[UPDATE] Web 2.0 in Writing Classrooms CFP Deadline Approaching (Dec. 30, 2009)
Writing instructors who teach online or in networked classrooms
are embracing highly collaborative Web 2.0 applications
in their writing pedagogy. This essay collection, under contract with Fountainhead Press in the X Series for Professional Development, (http://www.fountainheadpress.com/english/xseries.html) seeks to provide writing instructors with examples of writing classroom pedagogy that has creatively and effectively used new Web 2.0 applications in composition courses (such as FYC, Research Writing, Basic Writing, Argumentative Writing, and so forth). Accepted essays will blend theory and practice, explaining why particular Web 2.0 applications can be helpful to students as they create their texts and providing advice to teachers on overcoming challenges when working with particular Web 2.0 applications.
The essays should 1) provide examples of assignments that use
particular Web 2.0 applications (whether one at a time or in
conjunction with one another), 2) include a theory-driven explanation of how and when these applications fit into the course and semester, 3) incorporate examples of student work that demonstrate the usefulness of the Web 2.0 applications, and 4)speculate about the types of infrastructures and resources needed in order to teach with Web 2.0 applications.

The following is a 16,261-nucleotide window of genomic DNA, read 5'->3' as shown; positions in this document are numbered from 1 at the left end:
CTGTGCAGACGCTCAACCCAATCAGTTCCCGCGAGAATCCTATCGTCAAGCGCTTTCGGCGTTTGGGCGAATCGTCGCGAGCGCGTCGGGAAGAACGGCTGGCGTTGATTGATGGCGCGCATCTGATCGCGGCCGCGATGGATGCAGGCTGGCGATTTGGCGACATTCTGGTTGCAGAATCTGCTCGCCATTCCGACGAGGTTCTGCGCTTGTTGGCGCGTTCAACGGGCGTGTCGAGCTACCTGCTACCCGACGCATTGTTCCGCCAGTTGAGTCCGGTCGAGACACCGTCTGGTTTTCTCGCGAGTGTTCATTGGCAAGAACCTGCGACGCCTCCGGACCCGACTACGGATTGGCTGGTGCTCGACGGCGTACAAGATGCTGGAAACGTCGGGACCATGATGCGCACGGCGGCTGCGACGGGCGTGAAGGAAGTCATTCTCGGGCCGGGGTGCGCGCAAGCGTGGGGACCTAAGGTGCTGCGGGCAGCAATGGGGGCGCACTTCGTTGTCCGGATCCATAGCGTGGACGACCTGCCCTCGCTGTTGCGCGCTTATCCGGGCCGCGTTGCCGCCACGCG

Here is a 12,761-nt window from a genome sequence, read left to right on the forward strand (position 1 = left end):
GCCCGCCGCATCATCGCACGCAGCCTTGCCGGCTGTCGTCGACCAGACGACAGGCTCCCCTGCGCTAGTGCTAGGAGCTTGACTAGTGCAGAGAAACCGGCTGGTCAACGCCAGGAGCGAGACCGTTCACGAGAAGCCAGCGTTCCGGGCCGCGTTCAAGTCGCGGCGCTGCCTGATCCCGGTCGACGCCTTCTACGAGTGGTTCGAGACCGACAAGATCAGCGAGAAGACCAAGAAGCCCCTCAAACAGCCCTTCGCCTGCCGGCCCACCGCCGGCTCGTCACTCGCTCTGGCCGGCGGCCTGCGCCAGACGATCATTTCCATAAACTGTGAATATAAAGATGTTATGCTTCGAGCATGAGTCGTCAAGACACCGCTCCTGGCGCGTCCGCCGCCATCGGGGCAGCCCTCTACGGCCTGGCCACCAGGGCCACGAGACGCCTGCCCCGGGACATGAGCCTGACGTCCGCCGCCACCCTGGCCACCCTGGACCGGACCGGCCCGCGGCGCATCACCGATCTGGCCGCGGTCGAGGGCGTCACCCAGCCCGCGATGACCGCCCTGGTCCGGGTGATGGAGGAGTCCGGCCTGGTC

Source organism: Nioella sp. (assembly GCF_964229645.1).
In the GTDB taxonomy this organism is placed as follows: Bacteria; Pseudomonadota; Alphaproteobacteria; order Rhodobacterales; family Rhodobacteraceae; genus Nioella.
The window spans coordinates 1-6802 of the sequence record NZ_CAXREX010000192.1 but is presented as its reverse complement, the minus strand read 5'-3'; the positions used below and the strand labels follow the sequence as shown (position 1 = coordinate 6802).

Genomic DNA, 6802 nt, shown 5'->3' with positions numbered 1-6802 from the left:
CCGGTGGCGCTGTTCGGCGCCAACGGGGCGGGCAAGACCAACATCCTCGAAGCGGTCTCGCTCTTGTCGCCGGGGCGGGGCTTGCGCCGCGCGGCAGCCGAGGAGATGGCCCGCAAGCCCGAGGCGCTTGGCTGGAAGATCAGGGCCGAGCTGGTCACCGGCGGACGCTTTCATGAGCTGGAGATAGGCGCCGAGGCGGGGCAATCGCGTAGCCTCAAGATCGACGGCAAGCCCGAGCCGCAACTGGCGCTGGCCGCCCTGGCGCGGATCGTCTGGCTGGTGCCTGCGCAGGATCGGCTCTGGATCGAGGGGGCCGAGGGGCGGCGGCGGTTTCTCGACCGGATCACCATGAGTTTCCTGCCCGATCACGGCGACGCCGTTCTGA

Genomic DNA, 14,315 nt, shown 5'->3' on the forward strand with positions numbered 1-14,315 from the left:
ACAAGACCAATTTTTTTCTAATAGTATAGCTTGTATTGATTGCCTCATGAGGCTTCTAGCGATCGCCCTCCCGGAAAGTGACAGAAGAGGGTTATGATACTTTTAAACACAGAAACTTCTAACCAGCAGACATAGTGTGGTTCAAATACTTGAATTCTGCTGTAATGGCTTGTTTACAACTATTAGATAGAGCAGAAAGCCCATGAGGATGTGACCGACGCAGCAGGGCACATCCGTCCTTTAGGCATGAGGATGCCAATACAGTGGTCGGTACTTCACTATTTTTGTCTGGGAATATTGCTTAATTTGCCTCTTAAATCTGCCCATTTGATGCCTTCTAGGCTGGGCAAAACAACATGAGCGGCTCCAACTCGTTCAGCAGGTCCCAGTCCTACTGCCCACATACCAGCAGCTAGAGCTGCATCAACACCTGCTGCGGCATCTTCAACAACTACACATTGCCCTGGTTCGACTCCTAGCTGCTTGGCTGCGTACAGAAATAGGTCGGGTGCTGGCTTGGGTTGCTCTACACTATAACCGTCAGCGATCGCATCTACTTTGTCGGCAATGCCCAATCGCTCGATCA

Here are a few examples of the Web 2.0 applications and usages that essays could emphasize:
• Blogs open to the public.
• Photo sharing applications, such as Flickr and Photobucket.
• Video sharing applications, such as You-Tube and stashSpace.com.
• Social Networking applications, such as Twitter, Facebook, and MySpace.
• Google applications, such as Google Docs and Google Notebook.
• Wiki applications for creating/revising course curriculum and sharing pedagogy or for having students write collaboratively, do peer review, brainstorm topics, and keep track of deadlines.
• Folksonomies, such as del.icio.us, for social bookmarking and tagging.
• Web authoring applications, such as Weebly, to help students create digital portfolios.
• Data Mashups, such as Flickrvision, to assist students in combining data in useful ways.
I invite manuscripts from writing instructors who can address
the goals above and who are interested in sharing their pedagogy
with teaching assistants, new teachers, or those teachers new to
Web 2.0 technology. Manuscripts should be sent to Claire Lutkewitte via email (.doc or .rtf format) by December 30, 2009.
Please refer to the Fountainhead X Series style guide at http://
for specific requirements, especially noting the requirements for
permissions to use student work.